nominalizations.   Examples  are  "endowment," "admittance," and
              "nominalization."  Too much nominalization  in(1,8)  a  document  can
              sound  abstract  and  be  difficult  to understand.  The flag -N
              causes style to list all nominalizations.  The  flag  -n  prints
              all sentences with either the passive voice or a nominalization.

OPTIONS
       -L language, --language language
              set(7,n,1 builtins) the document language.

       -l length, --print-long length
              print all sentences longer than length words.

       -r ari, --print-ari ari
              print all sentences whose readability  index  (ARI)  is  greater
              than ari.

       -p passive, --print-passive
              print all sentences phrased in(1,8) the passive voice.

       -N nominalizations, --print-nom
              print all sentences containing nominalizations.

       -n nominalizations-passive, --print-nom-passive
              print  all sentences  phrased in(1,8) the passive voice or containing
              nominalizations.

       -h, --help
              Print a short usage message.

       --version
              Print the version.

ERRORS
       On usage errors, 1 is returned.  Termination caused by lack  of  memory
       is signalled by exit(3,n,1 builtins) code 2.

ENVIRONMENT
       LC_MESSAGES=de|en
              specifies  the  default document language.  The default language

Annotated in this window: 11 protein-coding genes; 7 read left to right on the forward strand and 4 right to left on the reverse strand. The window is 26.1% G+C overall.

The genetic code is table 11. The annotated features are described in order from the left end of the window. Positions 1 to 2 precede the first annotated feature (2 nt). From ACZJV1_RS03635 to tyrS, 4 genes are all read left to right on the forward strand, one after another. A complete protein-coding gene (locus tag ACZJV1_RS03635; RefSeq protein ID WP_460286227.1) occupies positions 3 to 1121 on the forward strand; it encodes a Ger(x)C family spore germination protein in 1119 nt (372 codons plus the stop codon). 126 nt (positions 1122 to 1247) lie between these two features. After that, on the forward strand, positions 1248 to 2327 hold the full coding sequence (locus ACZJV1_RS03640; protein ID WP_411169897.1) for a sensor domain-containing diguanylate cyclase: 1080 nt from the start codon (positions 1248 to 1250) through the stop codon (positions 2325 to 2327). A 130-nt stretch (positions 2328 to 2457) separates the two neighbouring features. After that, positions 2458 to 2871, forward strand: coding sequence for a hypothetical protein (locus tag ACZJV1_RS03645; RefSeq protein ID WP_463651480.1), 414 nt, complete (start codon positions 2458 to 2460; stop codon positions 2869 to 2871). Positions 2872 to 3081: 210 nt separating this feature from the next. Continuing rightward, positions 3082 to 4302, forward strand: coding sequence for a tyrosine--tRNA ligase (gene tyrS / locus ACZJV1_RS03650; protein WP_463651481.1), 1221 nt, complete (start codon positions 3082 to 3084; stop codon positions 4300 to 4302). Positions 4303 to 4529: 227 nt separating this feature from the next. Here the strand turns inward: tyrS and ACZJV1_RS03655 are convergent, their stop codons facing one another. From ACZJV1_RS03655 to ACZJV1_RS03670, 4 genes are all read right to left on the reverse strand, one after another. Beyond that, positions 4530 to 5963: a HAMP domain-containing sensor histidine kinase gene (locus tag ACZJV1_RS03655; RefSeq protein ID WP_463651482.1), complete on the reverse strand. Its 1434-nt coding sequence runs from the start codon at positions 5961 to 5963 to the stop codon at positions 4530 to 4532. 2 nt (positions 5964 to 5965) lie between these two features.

is en.

       LC_CTYPE=iso-8859-1
              specifies the document character set.  The default character set(7,n,1 builtins)
              is ASCII.

AUTHOR
       This  program  is  GNU software, copyright 1997, 1998, 2000, 2001, 2002
       Michael Haardt <michael@moria.de>.

       It contains contributions by Jason Petrone <jpetrone@acm.org> and Uschi
       Stegemeier <uschi@morwain.de>.

       This program is free software; you can redistribute it and/or modify it
       under the terms of the GNU General Public License as published  by  the
       Free  Software Foundation; either version(1,3,5) 2 of the License, or (at your
       option) any later version.

       This program is distributed in(1,8) the hope that it  will  be  useful,  but
       WITHOUT  ANY  WARRANTY;  without  even  the  implied  warranty  of MER-
       CHANTABILITY or FITNESS FOR A PARTICULAR PURPOSE.  See the GNU  General
       Public License for more details.

       You should have received a copy of the GNU General Public License along
       with this program.  If not, write(1,2)  to  the  Free  Software  Foundation,
       Inc., 59 Temple Place - Suite 330, Boston, MA 02111-1307, USA.

HISTORY
       There  has  been a style command on old UNIX systems, which is now part
       of the AT&T DWB package.  The original version(1,3,5) was  bound  to  roff  by
       enforcing a call to deroff.

SEE ALSO
       deroff(1), diction(1)

       Cherry,  L.L.; Vesterman, W.: Writing Tools--The STYLE and DICTION pro-
       grams, Computer Science Technical Report 91, Bell Laboratories,  Murray
       Hill,  N.J. (1981), republished as part of the 4.4BSD User's Supplemen-
       tary Documents by O'Reilly.

       De  Vries,  Hugo:  Reading  Ease@WWW,  http://www.shlrc.mq.edu.au/~hde-
       vries/RE.html



GNU                            February 25, 2002                      STYLE(1)

References for this manual (incoming links)